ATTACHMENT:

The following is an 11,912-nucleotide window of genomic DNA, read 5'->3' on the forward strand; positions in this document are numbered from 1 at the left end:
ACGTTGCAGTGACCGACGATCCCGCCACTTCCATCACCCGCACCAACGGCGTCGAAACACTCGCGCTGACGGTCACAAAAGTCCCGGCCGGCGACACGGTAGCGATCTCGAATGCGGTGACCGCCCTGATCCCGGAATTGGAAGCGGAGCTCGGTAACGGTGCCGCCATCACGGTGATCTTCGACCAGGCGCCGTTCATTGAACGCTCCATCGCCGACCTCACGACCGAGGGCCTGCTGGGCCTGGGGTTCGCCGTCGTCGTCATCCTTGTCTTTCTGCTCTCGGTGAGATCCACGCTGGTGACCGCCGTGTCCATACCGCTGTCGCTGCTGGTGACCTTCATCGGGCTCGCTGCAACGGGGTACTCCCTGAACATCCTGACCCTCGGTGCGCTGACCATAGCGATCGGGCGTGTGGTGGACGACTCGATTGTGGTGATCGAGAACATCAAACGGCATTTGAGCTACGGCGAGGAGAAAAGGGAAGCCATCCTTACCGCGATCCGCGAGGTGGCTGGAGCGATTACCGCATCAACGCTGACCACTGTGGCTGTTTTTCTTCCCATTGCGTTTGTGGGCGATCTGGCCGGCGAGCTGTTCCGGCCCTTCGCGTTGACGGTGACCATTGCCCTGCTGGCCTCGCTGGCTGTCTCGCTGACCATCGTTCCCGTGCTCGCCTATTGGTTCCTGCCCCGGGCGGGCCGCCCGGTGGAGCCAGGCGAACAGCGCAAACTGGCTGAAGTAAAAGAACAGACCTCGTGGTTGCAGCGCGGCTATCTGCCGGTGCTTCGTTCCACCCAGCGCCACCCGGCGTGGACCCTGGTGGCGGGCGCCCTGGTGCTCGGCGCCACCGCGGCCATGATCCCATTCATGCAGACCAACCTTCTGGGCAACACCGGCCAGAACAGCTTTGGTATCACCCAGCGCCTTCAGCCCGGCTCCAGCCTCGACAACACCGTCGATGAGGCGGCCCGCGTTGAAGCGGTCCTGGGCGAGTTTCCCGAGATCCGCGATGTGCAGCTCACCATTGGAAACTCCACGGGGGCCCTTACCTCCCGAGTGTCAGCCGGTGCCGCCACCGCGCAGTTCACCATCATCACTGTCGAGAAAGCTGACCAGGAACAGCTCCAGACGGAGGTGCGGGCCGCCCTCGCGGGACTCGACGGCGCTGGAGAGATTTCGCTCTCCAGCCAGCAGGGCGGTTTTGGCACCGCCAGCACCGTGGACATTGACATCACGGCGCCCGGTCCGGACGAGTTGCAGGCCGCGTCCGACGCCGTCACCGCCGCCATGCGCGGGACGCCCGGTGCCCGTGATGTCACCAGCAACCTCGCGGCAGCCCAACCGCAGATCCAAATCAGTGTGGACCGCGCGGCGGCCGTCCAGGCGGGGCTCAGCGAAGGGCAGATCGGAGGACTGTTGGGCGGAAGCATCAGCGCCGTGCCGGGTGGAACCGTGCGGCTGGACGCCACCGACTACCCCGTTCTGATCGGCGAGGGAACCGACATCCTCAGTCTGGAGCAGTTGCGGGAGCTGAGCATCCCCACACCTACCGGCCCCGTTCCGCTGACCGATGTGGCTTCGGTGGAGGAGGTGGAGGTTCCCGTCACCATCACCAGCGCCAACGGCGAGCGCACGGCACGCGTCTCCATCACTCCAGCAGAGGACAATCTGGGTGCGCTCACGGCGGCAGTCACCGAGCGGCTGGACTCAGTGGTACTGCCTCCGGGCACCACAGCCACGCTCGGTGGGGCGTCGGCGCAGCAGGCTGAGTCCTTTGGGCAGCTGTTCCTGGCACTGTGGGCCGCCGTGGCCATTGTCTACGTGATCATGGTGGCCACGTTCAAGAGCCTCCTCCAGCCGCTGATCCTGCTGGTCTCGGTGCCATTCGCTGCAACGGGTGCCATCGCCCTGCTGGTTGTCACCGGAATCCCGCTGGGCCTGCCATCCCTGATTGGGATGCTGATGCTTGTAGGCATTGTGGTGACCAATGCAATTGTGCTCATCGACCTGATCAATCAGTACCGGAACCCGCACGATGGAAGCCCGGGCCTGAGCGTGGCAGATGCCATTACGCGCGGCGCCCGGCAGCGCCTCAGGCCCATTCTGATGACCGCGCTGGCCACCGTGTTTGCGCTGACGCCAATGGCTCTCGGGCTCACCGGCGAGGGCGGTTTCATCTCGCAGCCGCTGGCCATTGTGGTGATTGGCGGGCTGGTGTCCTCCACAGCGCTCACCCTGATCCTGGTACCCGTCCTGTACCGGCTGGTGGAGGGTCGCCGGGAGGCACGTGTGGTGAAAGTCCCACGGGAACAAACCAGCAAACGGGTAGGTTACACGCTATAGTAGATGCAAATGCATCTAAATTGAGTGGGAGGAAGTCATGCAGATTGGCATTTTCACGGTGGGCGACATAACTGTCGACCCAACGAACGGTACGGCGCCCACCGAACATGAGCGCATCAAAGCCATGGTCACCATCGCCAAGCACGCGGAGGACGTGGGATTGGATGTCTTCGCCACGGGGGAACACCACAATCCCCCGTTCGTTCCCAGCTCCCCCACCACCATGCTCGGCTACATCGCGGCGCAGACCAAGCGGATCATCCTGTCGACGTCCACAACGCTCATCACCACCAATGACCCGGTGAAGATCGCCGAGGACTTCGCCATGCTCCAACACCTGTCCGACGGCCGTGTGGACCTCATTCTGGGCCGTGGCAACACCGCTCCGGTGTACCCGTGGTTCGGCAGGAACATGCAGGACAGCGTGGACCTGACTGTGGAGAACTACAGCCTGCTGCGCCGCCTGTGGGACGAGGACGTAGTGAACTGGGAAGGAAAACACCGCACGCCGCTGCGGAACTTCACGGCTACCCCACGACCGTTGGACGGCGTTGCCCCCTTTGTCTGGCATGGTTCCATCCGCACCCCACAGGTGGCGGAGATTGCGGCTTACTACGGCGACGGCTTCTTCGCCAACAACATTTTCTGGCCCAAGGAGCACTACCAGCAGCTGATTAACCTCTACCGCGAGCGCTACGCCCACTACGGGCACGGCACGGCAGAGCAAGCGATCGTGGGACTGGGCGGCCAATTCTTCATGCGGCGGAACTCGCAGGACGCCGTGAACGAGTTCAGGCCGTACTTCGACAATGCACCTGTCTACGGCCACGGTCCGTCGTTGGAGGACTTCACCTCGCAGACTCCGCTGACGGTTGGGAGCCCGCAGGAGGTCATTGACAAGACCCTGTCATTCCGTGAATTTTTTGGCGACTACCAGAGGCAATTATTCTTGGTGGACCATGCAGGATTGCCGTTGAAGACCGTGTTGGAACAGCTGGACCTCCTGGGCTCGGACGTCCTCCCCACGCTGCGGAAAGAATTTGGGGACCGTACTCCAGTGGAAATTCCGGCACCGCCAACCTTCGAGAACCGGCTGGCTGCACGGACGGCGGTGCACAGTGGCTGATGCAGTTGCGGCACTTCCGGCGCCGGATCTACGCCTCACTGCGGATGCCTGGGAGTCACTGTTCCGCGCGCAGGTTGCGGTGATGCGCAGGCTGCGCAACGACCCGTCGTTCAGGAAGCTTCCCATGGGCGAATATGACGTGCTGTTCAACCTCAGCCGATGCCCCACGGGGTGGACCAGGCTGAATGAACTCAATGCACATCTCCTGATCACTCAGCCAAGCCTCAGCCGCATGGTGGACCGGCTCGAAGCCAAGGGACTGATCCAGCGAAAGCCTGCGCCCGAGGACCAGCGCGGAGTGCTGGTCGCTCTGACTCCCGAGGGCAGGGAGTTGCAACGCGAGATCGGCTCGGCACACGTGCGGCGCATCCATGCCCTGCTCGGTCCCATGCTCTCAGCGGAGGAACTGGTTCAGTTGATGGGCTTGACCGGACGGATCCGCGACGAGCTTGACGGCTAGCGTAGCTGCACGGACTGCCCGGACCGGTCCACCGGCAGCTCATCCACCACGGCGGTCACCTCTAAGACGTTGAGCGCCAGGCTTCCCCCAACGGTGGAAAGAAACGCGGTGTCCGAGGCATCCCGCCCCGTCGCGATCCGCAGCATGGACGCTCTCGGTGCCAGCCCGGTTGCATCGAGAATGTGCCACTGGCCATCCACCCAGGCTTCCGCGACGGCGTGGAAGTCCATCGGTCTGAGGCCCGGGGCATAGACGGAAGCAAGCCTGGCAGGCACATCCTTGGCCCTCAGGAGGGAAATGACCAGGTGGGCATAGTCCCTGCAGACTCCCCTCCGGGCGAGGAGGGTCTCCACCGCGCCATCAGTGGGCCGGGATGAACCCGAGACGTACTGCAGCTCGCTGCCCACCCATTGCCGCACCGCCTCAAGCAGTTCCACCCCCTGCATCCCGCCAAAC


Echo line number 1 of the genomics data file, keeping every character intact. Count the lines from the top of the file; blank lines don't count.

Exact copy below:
The following is an 11,912-nucleotide window of genomic DNA, read 5'->3' on the forward strand; positions in this document are numbered from 1 at the left end: